Though I awoke early enough to go for a good foraging jaunt, I also awoke to... my period. Since the first day of my period is always the heaviest, requiring a tampon change every 2 hours, foraging would have to be curtailed to a place close to home or postponed until tomorrow.
After taking 3 sips of a Blue Vervain + Red Clover infusion, the bitter taste made me feel instantly irritated (a liver sign) and then I felt extremely tired, so much that I fell asleep during my meditation! Blue Vervain is a nervine, after all, I told myself. Later that evening, however, after taking a few sips, this time my lips felt swollen and hot. Uh oh, another reaction to Blue Vervain, this time worse! I've never had any type of reaction with Red Clover, so I knew it was the Vervain. And that means, she's definitely NOT the herb of choice for me!
That's OK, because one forms an alliance with certain plants. Vervain is therefore most certainly a plant for whom I can enjoy her beauty, but not her taste :)
And speaking of Vervain, and where I found her growing, I decided to pay a short visit to Bellefield once again.
After parking my bike, I started up the path and saw a squirrel darting about close to the trees. Something told me to stop and wait.
So I did :)
I then walked over and immediately spotted Motherwort, indeed the same Motherwort plant who had graciously donated her seeds last year when I had been looking for some. She had literally pulled me over with her energy last year, while this year her energy was a lot subtler.
I could see why, because unlike last year, she was pretty much spent. Her tips had a few fluffy white-pink flowers, but the rest of her was deep with brownish seeds.
Aaaah, she had called me over to invite me to partake of her seeds once again! At first, I didn't understand, and had taken a few of her leaves, which I dry and add to the soup pot during the colder months. Her leaves have the save medicine (aka health benefits) as the rest of her, but in a milder form. That means you can add a handful of leaves to the soup pot, but no more or you'll feel her circulatory/emmenagogue effects.
I then proceeded to prune off those prickly bits embedded with seeds, snapped a few pics of my dear, sweet friend, said a hearty thank-you and went off to visit the field.
Unlike last week when I was in search of Goldenrod, I barely even glanced at them this time around. Instead, I was scanning the area for Dock seeds, as I've really enjoyed making a coffee substitute with them on the past 2 occasions.
I found a number of Dock plants with brown seeds, which is when you want to harvest them. Often, the leaves are brown and there are MANY critters hiding among the seeds, spiders being the most common and "plentiful" in my experience. This time, there were a couple of earwigs and only a few spiders.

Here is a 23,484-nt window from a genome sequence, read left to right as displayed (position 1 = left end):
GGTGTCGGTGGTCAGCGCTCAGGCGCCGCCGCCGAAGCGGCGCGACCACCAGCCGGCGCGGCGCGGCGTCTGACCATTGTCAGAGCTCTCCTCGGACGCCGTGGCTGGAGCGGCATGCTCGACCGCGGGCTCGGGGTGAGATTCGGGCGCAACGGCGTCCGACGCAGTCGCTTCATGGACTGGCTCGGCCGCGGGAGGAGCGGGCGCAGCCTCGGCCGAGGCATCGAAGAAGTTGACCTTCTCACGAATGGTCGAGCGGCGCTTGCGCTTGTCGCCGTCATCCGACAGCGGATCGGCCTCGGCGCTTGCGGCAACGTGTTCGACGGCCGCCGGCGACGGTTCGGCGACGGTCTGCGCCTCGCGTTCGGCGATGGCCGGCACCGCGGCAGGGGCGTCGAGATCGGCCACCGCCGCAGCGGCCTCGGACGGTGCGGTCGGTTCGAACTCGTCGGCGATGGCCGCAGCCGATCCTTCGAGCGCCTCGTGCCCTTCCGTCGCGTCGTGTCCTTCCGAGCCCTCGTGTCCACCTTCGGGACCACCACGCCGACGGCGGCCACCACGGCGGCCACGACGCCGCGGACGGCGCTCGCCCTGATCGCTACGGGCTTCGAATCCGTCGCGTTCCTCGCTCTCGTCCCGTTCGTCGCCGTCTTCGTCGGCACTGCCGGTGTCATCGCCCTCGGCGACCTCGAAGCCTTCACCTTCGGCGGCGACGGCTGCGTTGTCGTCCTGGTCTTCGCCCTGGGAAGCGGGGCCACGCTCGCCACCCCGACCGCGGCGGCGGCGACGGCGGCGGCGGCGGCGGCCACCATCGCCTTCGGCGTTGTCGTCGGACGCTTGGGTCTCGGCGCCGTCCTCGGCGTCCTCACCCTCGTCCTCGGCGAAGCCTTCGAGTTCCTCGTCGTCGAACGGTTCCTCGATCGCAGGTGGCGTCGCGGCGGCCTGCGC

There's basically 2 ways to remove the seeds from the stalk: 1- run your hand UP the stalk and remove as many seeds as you can and put the seeds into a paper bag OR 2- cut off the stalk and hold it IN the paper bag and then run your hand to remove the seeds, which will fall into the paper bag. You can also cut off the stalks, store them in a paper bag and then remove them when you get home. Up to you!
Since the plant is spent, don't feel bad if the stalk seems to snap off near the ground or if it seems you've uprooted the plant. You haven't! Dock plants have long yellow tap roots, and being a perennial, they'll all be sure to be coming up the following year :)
At first, I started using the second method of cutting the stalks off, holding each stalk in the paper bag and then running my hand up the stalk so that the seeds would fall into the bag. I found this way too time consuming and wasn't at all worried about getting every last seed. In fact, I wouldn't mind at all if there more Dock plants next year! So I switched to the first method and started running my hand up the stalks and removing the seeds that way. Of course, some of the seeds would fall to the ground, and that was just fine by me! Actually, I found the seeds to be a bit "old" somehow and wasn't sure that I would use this batch for flour.
Oh yes, didn't you know that ground Dock seeds make an excellent gluten-free flour? They do!! They have a bitter taste, sort of like Teff, and I find the two pair really well together. I've seen a few recipes for Dock crackers using 1 cup Dock seed flour and 1 cup any other flour. Add enough water to make a dough, then flatten dough onto cookie sheet thinly. Bake and eat. Here's a link with the full info :)